As of today, the Glasto field ranges between an estimated 900-1,100 acres – which is equivalent to 500 football pitches. 

The Pyramid Stage once burnt to the ground

The famous Pyramid Stage was built in 1971 and is considered one of the most recognizable festival stages in the world. 

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The Pyramid Stage in 1993, one year before it burnt down | © Manfred Werne / Wikimedia Commons

It has experienced three incarnations in its lifetime, initially starting as a structure which resembled a diamond, and then expanding to become a cowshed and animal food store during winter months.

Its final form is inspired by designs taken from the Great Pyramid of Giza in Egypt

What many don’t know is that in 1994, this symbol of Glastonbury magic burnt to the ground a week before the festival was due to open. A makeshift replacement had to be quickly built in time for the show.

The biggest ever Glastonbury headliner crowd reached an estimated 300,000 people

The Levellers’ performance in 1994 is considered the festival’s largest ever crowd, reaching up to 300,000 people. Quite a change from the 1,500 attendees that graced Glasto’s grounds on their very first show in 1970. 

The festival’s usual number of attendees is estimated at around 200,000 people. 

Glastonbury is in the Guinness Book of World Records, but not for the reasons you think

Glastonbury has left its mark on the world in a number of ways, even landing several spots in the Guinness Book of World Records. But it’s not just for the reasons you might think. 

In predictable Glasto fashion, the festival achieved the world record for the largest human peace sign in 2017, which was made up of 15,000 people. But there are a few less commonly known achievements in the festival’s records.

Glasto found itself recognized by the book in 1997 for the largest mass juggle in the world. Around 826 people were juggling at least three objects at the same time. 

In 2007, another record was achieved, this time for the highest number of couples kissing simultaneously. 6,837 lovebirds paired up and pecked in the attempt organized by Match.com.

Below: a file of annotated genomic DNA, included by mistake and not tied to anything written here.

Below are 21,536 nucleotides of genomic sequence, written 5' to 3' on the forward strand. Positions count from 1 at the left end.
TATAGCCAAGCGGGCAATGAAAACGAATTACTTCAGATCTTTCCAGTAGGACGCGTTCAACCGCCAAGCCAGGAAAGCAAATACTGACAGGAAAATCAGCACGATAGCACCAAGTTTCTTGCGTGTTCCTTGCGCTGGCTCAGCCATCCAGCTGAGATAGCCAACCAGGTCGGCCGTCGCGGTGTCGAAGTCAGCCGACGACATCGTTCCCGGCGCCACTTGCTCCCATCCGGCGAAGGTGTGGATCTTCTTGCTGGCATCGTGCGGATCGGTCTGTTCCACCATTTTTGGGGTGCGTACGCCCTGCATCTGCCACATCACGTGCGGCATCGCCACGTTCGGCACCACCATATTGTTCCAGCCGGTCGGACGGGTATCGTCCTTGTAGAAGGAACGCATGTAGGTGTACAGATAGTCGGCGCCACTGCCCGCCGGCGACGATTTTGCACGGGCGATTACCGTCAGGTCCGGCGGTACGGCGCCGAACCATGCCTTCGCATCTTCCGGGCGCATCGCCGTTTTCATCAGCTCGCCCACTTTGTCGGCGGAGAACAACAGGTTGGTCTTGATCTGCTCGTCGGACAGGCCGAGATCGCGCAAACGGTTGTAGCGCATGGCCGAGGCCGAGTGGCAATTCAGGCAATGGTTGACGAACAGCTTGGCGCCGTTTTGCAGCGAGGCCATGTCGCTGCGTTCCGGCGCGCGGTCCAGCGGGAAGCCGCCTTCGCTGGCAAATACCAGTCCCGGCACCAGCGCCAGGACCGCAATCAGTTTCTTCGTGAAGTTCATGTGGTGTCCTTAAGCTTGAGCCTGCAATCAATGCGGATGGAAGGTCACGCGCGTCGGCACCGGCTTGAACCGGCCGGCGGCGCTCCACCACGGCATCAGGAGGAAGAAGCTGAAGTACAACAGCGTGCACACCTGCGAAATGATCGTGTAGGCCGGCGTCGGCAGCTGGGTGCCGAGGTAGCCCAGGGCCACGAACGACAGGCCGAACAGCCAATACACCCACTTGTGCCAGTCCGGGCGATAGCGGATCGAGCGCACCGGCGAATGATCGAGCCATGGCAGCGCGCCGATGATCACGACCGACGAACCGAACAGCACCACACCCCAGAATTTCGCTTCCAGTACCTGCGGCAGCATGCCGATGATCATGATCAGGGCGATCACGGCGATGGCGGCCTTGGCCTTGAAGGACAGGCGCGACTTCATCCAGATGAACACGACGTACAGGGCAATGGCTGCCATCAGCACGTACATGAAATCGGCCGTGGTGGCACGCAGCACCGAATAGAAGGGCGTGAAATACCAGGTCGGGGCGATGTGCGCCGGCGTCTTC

Another interesting spot was the most people tagged in one online photo. The photo in question was taken of the crowd at the festival’s Pyramid Stage in 2010, and saw 7,063 online tags of the partygoers.

Suzanne Vega once played a Glasto set while wearing a bulletproof vest

Folk singer-songwriter headlined Glastonbury in 1989, and famously had to wear a bulletproof vest due to a death threat. 

The singer told The Guardian that although the police advised her to not attend Glasto, she needed to because she was a headlining act.

Although it was unlikely for Vega to be assassinated on the stage, she described the experience as very stressful.

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Suzanne Vega is a famous folk music singer-songwriter who emerged in the early 80s | © Glynnis Jones / Shutterstock

Luckily for Vega, the bulletproof vest never had to be put to use, and she managed to carry through her headliner act without being put in danger.

There’s a hidden Underground Piano Bar on Glasto’s grounds

Few people know about the Glastonbury myths – locations which are hidden from the public eye (and the partygoer map).

The Underground Piano Bar is a hidden, makeshift speakeasy built by Irish creatives. It has been named Michael Eavis’ favourite part of Glastonbury. The trick is: the place reportedly moves around, so actually locating it is quite a feat.

However, once inside this secret spot, expect to be immersed in folk, jazz and Balkan Polka. Some revellers claim to have found it to the east of the Sacred Space. 

Now that you have all the insider scoop, you’re finally ready to step into the world of Glastonbury and discover what the magic is all about.